6. Establishing the corelation between employee performance and business growth
Workforce analytics can reveal the disparity between real-time productivity and performance metrics. Managers can leverage the data generated to identify time-consuming pockets of work, and accordingly streamline the workflow to save time for professionals in high-paying positions. This can have a direct positive impact on the business bottom line. As mundane, monotonous and routine work goes out of the way of talented individuals, they are better able to contribute in their role and fell more aligned and committed to the organisation.
7. Curbing employee turnover
Using the power of predictive analytics, managers can map employee behavioural patterns to track the probability of employee resignations. With relevant data on hand, organisations can proactively work towards improving retention by establishing skill-building and L&D mechanisms internally. They can even prepare for the employee exit aftermath by building a secondary talent pipeline by scaling-up competencies of other high-potential (HiPos) employees and getting them ready for bigger responsibilities.
In this manner, by actively integrating tech-enabled apparatuses with management best practices, companies can transform data from being an input fodder to being a key business-driving currency. This gives them an advantageous edge in the rapidly-transforming business landscape, enabling them to boost their operational productivity and organisational profitability at the same time.
Via Business2Community : Have a Talent Strategy, Sure — Just Quit Talking About It So Much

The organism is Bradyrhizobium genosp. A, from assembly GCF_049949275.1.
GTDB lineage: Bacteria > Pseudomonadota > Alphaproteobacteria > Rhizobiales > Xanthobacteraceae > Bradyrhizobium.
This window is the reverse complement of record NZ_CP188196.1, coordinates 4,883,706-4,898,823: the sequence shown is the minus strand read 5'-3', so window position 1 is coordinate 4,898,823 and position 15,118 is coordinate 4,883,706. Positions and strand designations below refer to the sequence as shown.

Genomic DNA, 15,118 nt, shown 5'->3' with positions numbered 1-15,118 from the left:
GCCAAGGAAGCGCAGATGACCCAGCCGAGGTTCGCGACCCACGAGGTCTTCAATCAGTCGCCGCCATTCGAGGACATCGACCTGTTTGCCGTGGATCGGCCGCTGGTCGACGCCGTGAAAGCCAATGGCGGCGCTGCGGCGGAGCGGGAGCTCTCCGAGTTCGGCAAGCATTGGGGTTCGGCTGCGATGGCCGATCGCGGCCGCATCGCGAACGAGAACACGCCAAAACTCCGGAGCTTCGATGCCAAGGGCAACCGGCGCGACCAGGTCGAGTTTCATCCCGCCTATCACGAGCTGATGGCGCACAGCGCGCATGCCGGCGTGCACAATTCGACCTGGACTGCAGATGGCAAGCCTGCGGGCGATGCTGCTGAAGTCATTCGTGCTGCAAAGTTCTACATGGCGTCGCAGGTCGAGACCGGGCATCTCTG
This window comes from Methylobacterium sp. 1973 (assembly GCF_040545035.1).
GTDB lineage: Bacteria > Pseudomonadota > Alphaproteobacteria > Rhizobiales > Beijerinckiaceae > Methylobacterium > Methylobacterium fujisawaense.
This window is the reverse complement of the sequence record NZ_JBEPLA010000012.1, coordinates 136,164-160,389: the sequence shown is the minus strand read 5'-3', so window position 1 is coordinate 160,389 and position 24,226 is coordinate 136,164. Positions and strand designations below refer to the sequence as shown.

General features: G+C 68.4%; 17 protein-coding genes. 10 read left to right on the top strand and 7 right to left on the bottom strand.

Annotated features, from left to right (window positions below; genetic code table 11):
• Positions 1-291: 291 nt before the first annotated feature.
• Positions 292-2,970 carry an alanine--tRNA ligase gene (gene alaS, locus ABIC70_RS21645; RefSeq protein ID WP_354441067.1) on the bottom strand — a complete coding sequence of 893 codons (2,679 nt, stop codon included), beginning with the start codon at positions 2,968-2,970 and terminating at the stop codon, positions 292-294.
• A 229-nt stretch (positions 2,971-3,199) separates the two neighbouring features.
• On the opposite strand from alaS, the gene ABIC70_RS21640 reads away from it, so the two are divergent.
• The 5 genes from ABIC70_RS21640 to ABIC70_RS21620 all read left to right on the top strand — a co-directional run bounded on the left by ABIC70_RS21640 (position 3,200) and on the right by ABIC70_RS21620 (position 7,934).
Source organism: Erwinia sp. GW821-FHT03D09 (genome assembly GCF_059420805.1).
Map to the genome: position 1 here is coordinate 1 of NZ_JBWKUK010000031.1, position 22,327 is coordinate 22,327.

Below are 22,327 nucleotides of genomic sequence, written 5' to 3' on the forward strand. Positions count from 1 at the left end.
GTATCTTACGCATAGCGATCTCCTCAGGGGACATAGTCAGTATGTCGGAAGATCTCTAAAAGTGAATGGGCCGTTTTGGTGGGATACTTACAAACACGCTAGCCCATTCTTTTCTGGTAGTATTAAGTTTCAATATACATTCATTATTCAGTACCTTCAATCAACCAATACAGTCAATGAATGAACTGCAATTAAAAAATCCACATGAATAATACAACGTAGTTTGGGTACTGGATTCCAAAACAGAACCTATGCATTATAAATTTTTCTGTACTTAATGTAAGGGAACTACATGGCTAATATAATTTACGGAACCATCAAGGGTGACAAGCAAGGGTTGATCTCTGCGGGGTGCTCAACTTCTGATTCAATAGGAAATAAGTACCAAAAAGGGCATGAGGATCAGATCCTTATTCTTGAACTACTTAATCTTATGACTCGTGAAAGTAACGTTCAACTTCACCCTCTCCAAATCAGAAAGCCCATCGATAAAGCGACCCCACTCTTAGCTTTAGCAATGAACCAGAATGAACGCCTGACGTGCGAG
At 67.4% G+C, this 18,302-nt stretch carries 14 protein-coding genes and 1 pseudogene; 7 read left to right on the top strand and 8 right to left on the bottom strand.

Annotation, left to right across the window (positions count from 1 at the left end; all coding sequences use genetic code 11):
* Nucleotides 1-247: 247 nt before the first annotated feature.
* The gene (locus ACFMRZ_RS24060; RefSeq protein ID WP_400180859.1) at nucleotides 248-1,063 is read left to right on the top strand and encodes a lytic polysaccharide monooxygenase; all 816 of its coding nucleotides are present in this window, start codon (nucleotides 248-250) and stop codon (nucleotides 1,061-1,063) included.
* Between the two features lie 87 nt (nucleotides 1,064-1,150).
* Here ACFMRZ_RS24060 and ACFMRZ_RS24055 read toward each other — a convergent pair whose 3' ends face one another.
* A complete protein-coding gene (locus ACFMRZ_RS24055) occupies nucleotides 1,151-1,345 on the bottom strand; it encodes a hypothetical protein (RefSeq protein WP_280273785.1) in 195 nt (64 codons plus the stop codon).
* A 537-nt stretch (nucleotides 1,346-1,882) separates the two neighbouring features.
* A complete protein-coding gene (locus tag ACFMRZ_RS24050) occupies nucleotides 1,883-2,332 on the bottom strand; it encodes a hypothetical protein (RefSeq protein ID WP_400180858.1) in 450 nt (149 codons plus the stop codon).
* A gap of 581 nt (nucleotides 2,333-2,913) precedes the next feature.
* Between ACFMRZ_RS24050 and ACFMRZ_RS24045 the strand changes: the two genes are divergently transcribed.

You hire a neighborhood teen to mow your lawn and trim your hedges every week. “Keep everything looking clean” is all you ask, and you’re happy to pay the modest fee for the service.
The thing is, he wants to talk tools. He’s proud to show you what mower he uses, his preferred brand of weedwhacker, and his methods for keeping blades sharp and components lubricated. You humor him for a bit — after all, you like this kid — but before long you’ve lost interest. You politely extricate yourself from the conversation and go on about your day.
Or maybe it’s not his equipment he wants to talk about, but his approach: the pattern he mows, how he’s strategic about maximizing coverage while minimizing number of passes, and how his edging technique will prevent undesirable regrowth. Again, you might find this moderately interesting at first, but it’s not long before you’re ready to stop hearing about the methods and move on to the results.
We in the HR business — and for the allegedly more evolved among us, the Talent Management field — have undergone an important and useful transition in the relatively recent past: we’ve collectively realized that to play an impactful role, we need to offer more than simply a buffet of useful tools and tactical services. We must develop a Talent Strategy that knits them together in support of the needs of the business. It’s not enough to have a sharp, well-maintained mower and a top-notch weedwhacker; we need a plan to use them optimally to get the lawn done.